FEDERALIST No. 21
Other Defects of the
By Alexander Hamilton
for the Independent Journal
To the People
of the State of New York:
HAVING in the
three last numbers taken a summary review of the principal circumstances
and events which have depicted the genius and fate of other confederate
governments, I shall now proceed in the enumeration of the most
important of those defects which have hitherto disappointed our
hopes from the system established among ourselves. To form a safe
and satisfactory judgment of the proper remedy, it is absolutely
necessary that we should be well acquainted with the extent and
malignity of the disease.
. . . There
is no method of steering clear of this inconvenience, but by authorizing
the national government to raise its own revenues in its own way.
Imposts, excises, and, in general, all duties upon articles of consumption,
may be compared to a fluid, which will, in time, find its level
with the means of paying them. The amount to be contributed by each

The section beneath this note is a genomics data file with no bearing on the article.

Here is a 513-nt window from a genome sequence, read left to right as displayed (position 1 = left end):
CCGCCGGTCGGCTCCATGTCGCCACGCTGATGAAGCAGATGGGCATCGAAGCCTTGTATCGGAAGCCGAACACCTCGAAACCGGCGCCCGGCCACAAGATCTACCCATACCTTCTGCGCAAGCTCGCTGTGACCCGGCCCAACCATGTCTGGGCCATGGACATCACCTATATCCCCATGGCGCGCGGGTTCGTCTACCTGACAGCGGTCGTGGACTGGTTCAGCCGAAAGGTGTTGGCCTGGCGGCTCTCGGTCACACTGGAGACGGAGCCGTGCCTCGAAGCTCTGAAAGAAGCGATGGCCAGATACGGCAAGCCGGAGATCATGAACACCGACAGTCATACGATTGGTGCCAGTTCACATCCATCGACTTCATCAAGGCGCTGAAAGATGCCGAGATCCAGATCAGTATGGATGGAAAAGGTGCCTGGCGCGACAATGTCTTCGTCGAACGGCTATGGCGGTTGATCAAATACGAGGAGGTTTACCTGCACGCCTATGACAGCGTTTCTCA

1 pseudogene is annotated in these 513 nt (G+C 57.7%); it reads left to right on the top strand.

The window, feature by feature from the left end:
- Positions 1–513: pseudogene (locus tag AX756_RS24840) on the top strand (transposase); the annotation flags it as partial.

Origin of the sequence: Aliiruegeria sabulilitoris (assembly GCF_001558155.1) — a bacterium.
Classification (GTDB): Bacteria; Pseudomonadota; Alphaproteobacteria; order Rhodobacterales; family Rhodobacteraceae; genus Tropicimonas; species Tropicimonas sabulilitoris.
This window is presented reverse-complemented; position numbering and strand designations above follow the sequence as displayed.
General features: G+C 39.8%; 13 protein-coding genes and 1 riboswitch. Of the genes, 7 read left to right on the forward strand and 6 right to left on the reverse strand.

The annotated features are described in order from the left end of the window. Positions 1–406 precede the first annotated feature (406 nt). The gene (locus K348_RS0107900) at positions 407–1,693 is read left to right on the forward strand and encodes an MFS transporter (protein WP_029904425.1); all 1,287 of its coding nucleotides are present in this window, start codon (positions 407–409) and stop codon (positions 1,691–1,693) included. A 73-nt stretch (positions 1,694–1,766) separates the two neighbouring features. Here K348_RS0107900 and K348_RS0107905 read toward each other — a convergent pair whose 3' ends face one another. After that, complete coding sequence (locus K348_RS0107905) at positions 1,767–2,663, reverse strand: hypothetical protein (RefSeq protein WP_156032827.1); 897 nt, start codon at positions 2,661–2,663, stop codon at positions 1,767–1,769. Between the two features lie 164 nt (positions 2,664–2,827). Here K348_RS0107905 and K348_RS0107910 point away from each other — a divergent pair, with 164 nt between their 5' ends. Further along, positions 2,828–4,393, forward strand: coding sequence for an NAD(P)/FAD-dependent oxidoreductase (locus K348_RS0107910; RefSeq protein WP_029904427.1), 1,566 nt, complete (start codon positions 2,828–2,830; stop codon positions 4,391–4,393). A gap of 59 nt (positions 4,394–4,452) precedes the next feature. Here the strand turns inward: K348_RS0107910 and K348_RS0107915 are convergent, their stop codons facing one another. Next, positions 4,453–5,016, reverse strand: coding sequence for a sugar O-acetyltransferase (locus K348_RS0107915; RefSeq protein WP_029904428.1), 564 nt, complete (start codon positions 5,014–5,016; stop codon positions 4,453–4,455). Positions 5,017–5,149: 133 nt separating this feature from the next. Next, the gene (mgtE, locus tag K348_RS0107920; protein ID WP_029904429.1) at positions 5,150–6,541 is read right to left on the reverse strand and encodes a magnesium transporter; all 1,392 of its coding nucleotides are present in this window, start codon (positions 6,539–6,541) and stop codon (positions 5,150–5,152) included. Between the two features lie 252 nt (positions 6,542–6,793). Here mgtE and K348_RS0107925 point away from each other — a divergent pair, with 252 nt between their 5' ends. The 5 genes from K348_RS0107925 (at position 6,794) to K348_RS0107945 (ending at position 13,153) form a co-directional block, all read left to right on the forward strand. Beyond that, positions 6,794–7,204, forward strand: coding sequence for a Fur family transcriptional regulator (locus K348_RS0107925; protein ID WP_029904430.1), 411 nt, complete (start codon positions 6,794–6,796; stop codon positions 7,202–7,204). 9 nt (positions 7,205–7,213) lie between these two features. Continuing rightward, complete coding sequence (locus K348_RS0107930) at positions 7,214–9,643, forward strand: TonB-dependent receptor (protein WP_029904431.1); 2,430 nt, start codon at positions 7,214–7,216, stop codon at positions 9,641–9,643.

citizen will in a degree be at his own option, and can be regulated
by an attention to his resources. The rich may be extravagant, the
poor can be frugal; and private oppression may always be avoided
by a judicious selection of objects proper for such impositions.
If inequalities should arise in some States from duties on particular
objects, these will, in all probability, be counterbalanced by proportional
inequalities in other States, from the duties on other objects.
In the course of time and things, an equilibrium, as far as it is
attainable in so complicated a subject, will be established everywhere.
Or, if inequalities should still exist, they would neither be so
great in their degree, so uniform in their operation, nor so odious
in their appearance, as those which would necessarily spring from
quotas, upon any scale that can possibly be devised.
It is a single
advantage of taxes on articles of consumption, that they contain
in their own nature a security against excess.